Monday, May 30, 2016

Bibliophile's Corner

The Doldrums
by Nicholas Gannon

Flap Copy Description:
Archer B. Helmsley has grown up in a house full of oddities and treasures collected by his grandparents, the famous explorers. He knows every nook and cranny. He knows them all too well. After all, ever since his grandparents went missing on an iceberg, his mother barely lets him leave the house.

Archer longs for adventure. Grand adventures, with parachutes and exotic sunsets and interesting characters. But how can he have an adventure when he can’t leave his house?

It helps that he has friends like Adélaïde L. Belmont, who must have had many adventures to end up with a wooden leg. (Perhaps from a run-in with a crocodile. Perhaps not.) And Oliver Glub. Oliver will worry about all the details (so that Archer doesn’t have to).

And so Archer, Adélaïde, and Oliver make a plan. A plan to get out of the house, out of their town entirely. It’s a good plan.

Well, it’s not bad, anyway.

But nothing goes quite as they expect.

My Thoughts:
The Doldrums is the debut middle grade novel by Nicholas Gannon - it's wondrously whimsical! Young readers will fall in love with the trio of friends that author/illustrator Nicholas Gannon has created. Archer, Adelaide, and Oliver are extremely entertaining with their dry wit and zany shenanigans. Their wild imaginations ultimately lead them to plan an adventure far away from their homes on Willow Street. It's too much fun! This well-written tale is sure to delight readers of all ages. I anxiously anticipate the release of Book Two in The Doldrums series!

Click here to learn about the author Nicholas Gannon.

Friday, May 27, 2016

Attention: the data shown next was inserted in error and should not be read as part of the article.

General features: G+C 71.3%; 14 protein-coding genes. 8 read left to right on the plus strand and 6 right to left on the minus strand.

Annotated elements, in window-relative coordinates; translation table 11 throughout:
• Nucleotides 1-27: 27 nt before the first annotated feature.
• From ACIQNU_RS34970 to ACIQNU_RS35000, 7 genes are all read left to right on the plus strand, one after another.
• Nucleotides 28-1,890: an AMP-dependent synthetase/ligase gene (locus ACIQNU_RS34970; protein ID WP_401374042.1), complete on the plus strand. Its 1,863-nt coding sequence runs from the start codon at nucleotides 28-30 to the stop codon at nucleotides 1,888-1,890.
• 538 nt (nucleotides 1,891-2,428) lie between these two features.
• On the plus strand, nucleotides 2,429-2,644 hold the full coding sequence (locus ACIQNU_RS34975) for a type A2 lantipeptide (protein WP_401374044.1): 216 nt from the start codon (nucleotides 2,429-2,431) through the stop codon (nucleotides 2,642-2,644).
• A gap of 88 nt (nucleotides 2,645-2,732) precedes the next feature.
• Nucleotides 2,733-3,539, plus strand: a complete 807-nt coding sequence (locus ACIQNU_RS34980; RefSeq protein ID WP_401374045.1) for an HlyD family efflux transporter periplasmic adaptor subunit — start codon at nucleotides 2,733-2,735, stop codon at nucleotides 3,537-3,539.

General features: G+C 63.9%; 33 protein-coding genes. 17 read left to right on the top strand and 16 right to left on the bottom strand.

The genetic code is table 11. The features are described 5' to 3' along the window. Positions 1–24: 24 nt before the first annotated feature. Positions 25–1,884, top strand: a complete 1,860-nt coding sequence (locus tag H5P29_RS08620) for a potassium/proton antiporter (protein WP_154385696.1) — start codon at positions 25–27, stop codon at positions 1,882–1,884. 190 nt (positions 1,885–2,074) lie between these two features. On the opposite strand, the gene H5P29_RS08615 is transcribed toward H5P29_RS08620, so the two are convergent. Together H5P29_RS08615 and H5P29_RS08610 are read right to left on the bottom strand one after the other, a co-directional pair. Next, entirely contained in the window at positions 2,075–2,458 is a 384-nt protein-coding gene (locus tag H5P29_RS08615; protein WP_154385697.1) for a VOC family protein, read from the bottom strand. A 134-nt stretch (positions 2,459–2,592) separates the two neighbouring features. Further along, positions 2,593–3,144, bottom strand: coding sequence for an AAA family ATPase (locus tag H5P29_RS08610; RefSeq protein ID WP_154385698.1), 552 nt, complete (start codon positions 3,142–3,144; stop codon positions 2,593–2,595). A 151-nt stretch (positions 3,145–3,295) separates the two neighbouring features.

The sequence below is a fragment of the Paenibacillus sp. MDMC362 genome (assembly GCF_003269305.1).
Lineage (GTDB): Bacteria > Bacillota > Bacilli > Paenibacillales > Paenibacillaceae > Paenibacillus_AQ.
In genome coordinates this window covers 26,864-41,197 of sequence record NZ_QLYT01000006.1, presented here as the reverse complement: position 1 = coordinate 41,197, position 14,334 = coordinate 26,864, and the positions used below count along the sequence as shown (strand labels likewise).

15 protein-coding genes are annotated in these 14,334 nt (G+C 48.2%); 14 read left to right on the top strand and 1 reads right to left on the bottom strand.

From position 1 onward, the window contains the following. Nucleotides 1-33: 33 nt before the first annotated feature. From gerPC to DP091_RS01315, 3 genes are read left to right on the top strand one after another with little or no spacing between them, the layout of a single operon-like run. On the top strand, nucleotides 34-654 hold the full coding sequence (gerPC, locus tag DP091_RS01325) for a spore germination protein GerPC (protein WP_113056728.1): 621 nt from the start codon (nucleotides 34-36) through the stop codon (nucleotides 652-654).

Storyteller's Journey

Planning an In-Home Writer's Retreat

Earlier this month my husband was away from home on a week-long business trip. Since I am only able to effectively write while he's gone anyway, I decided to make that week an "In-Home Writer's Retreat" for myself. It was extremely successful! (Photo Credit: Public Domain.)

Here are some of the tips & tools I used to plan my "in-home retreat:"

* I paid bills, did grocery shopping, etc. in preparation of being busy with my "retreat." Whatever tasks I could do prior to that week, I did.

* I cleared my week's schedule of my domestic/personal duties as best I could. I did have two appointments I couldn't break, but otherwise I attempted to keep my schedule full of writing-related activities.

*I made a goal for what I hoped to accomplish during the week. I decided to do some much needed research, write five thousand words, and generally stay in a literary mindset during my "in-home retreat."

* I made a list of acceptable tasks for my "in-home retreat," they included: Writing, blogging, reading, researching, and listening to podcasts. (The podcast with the National Ambassador for Young People's Literature, Gene Luen Yang, interviewing Pulitzer winner Michael Chabon, was so inspirational and informative. Mr. Chabon has written children's books - who knew! Click here if you'd like to listen.) SCBWI (The Society of Children's Book Writers & Illustrators) is a great resource for writers (& illustrators) of children's books. Click here. They feature a wonderful series of podcasts by professionals in the publishing industry that is available to its members on their website.